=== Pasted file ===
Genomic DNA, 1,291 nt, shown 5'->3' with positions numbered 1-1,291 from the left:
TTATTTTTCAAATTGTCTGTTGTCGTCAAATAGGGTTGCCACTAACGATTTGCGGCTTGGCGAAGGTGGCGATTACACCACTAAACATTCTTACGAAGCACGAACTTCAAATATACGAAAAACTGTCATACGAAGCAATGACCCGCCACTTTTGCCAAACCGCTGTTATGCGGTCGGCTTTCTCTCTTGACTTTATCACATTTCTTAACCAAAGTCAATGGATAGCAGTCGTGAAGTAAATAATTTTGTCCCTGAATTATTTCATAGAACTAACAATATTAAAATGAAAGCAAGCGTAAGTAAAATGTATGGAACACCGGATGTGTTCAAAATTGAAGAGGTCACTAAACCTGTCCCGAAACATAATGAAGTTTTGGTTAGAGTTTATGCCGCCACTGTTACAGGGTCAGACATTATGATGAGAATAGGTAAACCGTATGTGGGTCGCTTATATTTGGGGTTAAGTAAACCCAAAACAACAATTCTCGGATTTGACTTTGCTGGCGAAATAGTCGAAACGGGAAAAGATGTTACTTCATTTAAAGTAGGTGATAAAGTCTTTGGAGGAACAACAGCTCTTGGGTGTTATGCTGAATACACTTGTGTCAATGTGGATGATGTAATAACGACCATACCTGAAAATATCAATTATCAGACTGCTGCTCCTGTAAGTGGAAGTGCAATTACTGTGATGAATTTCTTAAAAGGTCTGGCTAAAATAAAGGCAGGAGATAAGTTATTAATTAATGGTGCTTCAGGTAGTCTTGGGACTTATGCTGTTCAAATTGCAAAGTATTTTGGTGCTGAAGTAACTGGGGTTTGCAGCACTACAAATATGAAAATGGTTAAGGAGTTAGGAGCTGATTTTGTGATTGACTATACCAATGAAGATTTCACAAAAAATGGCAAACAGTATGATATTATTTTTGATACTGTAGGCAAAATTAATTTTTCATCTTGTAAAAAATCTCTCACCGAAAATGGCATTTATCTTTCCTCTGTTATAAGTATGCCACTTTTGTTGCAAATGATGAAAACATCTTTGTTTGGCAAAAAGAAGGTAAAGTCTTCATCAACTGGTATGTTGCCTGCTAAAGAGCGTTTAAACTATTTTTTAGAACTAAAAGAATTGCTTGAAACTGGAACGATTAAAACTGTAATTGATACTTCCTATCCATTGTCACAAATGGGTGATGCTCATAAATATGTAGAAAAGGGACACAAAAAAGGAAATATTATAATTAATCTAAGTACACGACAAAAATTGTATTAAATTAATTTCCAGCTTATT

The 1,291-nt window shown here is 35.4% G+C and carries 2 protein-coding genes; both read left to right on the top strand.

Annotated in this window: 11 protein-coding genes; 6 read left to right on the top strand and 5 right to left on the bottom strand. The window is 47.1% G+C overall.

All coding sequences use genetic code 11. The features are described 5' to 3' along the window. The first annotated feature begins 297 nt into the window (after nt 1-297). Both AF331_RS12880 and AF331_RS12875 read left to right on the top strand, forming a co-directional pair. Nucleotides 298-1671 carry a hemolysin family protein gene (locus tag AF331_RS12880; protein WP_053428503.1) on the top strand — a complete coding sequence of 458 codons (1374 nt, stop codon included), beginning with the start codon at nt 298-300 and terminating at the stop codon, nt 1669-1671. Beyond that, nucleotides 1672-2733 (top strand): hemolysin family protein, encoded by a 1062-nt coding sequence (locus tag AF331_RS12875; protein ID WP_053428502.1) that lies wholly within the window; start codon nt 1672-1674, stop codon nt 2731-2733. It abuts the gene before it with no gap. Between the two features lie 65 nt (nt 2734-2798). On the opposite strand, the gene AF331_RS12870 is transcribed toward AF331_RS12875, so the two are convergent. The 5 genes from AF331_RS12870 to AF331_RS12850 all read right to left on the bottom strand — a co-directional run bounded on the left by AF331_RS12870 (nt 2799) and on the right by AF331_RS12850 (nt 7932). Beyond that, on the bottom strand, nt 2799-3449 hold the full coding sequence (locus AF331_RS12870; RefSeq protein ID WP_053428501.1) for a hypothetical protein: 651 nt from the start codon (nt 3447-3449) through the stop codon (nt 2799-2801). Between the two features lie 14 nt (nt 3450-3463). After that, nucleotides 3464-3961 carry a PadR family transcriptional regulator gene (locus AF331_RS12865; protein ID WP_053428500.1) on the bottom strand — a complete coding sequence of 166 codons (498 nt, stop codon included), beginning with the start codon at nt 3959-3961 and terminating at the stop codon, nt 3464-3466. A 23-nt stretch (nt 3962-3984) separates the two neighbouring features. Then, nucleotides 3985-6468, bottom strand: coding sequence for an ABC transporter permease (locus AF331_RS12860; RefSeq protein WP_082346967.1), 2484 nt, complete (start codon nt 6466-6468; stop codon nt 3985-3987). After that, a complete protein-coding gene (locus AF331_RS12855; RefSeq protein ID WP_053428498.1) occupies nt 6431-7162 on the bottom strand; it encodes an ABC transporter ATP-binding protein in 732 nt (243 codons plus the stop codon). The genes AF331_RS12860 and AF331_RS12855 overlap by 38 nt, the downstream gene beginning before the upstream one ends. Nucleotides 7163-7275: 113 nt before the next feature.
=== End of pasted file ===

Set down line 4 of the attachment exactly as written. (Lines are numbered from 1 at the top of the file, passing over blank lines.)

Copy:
Annotated in this window: 11 protein-coding genes; 6 read left to right on the top strand and 5 right to left on the bottom strand. The window is 47.1% G+C overall.